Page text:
WILLOWS, Calif. - Northern California is less than a month away from election day and one measure on the ballot for a local city, a proposal to increase the sales tax.
Supporters say its to equip firefighters in Willows with life-saving equipment they currently do not have.
Reporter Jafet Serrato breaks it down and talked to both sides of this measure.
Visit the Willows Fire Department and you'll see a sign that reads: "vote yes on Measure H."
"Measure H is a three quarter-percent sales tax," said Nathan Monck, a firefighter from Willows Fire Department, adding "it takes a two-thirds majority to pass which means it's a separate tax dedicated to the fire department."
Monck says those tax dollars would be used to equip some fire trucks — with life-saving equipment.
"With that equipment and supplies is going to allow us to do is treat any medical emergency the same level an ambulance would," Monck said.
Nearly a year ago Action News Now first told you that there are only two ambulances serving all of Glenn county that means slow response time.
"If we were to staff an ambulance that ambulance then becomes part of the 911 system, and it can get taken anywhere else," Monck said.
Monck says Measure H dollars would add four trained paramedic firefighters and two firefighters 24/7, 365 days for the city of Willows.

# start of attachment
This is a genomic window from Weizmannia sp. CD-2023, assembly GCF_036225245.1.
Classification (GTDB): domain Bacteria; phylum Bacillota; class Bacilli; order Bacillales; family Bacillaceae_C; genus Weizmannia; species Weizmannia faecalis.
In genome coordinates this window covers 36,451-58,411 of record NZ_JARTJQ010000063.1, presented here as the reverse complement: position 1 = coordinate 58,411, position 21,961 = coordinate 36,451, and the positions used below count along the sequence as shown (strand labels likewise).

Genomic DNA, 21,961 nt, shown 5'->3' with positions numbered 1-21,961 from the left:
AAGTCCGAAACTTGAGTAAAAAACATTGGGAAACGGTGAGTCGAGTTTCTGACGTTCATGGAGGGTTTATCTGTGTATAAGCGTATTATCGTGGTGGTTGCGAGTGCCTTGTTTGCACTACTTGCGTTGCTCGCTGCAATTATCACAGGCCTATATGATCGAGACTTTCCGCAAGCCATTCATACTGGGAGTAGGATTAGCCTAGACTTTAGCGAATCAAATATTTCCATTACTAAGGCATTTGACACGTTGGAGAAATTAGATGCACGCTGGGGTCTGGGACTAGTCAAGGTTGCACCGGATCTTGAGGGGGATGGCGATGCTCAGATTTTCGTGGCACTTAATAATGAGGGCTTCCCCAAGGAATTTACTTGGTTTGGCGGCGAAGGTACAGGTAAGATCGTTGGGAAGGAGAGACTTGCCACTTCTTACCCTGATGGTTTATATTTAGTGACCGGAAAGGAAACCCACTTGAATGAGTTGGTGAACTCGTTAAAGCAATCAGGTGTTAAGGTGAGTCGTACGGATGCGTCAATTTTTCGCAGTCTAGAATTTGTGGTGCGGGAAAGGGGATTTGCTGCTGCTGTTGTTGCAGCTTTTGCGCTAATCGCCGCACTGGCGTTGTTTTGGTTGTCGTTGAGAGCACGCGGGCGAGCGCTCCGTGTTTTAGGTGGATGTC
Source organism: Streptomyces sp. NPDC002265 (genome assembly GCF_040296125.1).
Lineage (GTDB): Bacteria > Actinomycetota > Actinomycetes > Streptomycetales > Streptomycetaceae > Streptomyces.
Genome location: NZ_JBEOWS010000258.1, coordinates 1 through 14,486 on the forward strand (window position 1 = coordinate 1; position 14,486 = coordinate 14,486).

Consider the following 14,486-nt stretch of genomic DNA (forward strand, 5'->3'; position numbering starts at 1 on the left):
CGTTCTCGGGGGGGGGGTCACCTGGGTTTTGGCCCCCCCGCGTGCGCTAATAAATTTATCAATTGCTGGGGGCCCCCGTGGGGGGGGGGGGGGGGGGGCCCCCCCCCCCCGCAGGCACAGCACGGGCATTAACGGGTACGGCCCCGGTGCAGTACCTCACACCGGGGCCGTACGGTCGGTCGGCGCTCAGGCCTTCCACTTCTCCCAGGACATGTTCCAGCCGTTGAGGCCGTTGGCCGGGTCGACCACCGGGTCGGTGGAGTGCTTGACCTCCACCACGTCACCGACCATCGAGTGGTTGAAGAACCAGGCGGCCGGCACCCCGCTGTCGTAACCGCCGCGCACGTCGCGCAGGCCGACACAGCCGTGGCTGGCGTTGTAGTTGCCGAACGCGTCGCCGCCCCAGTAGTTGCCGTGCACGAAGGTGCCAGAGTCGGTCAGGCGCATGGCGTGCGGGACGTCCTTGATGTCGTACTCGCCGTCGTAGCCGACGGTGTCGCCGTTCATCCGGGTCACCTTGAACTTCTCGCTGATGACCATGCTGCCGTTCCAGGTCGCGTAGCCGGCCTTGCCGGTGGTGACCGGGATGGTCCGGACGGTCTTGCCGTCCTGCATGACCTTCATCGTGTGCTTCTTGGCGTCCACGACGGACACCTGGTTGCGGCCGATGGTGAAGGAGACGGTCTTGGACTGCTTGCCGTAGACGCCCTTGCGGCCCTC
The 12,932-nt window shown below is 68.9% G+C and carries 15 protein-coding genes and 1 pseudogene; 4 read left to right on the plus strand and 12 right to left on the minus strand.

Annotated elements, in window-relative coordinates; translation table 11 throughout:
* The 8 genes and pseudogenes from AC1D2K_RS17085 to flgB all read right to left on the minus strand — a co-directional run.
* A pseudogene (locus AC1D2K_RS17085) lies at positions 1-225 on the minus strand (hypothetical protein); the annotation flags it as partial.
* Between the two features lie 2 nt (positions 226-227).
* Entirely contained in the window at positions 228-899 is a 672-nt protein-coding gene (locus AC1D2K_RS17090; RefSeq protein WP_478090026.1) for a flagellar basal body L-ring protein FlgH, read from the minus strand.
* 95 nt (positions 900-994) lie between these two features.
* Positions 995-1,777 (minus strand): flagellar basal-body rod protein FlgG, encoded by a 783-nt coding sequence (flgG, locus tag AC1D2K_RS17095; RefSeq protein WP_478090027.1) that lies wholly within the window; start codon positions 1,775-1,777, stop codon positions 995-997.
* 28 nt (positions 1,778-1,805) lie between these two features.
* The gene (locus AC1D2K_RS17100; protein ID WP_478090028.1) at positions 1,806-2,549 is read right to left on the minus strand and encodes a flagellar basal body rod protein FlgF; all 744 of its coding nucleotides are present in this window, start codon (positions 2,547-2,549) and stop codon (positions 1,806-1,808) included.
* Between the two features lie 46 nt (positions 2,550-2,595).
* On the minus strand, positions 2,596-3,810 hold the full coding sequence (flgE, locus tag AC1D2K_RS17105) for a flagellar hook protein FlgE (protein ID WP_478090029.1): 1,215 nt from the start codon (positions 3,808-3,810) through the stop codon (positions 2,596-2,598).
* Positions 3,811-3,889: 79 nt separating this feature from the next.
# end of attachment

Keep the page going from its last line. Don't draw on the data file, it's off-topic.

Right now, the sales tax in Willows is 7.25 percent. Should Measure H pass, that would go up to 8%. Meaning people in Willows would have to pay an extra .75 cents for every $100 they spend a month.
"I oppose it," said Rebecca Jarman adding that "it's basically for wages to glorify their fire department. The fire department may respond but you're still going to have to wait for that ambulance."
"It's tough because I understand where people are coming from. But the tax increase is minor," said Timothy Danley, a supporter of Measure H.
Danley adds that not paying more could be a matter of life and death.
"My parents are getting up there in age. And when you start getting to their age you start worrying about heart issues that could happen," Danley said.
"Your fire department is essentially an issuance policy. nobody thinks about their insurance policy until they need one and hope they paid for a good one," Monck said.
This is a city measure, not a county one.
Monck adds that his fire trucks are only equipped with basic life support equipment such as bandages, oxygen and EpiPens.
Measure H if passed would include independent audits, according to Monck.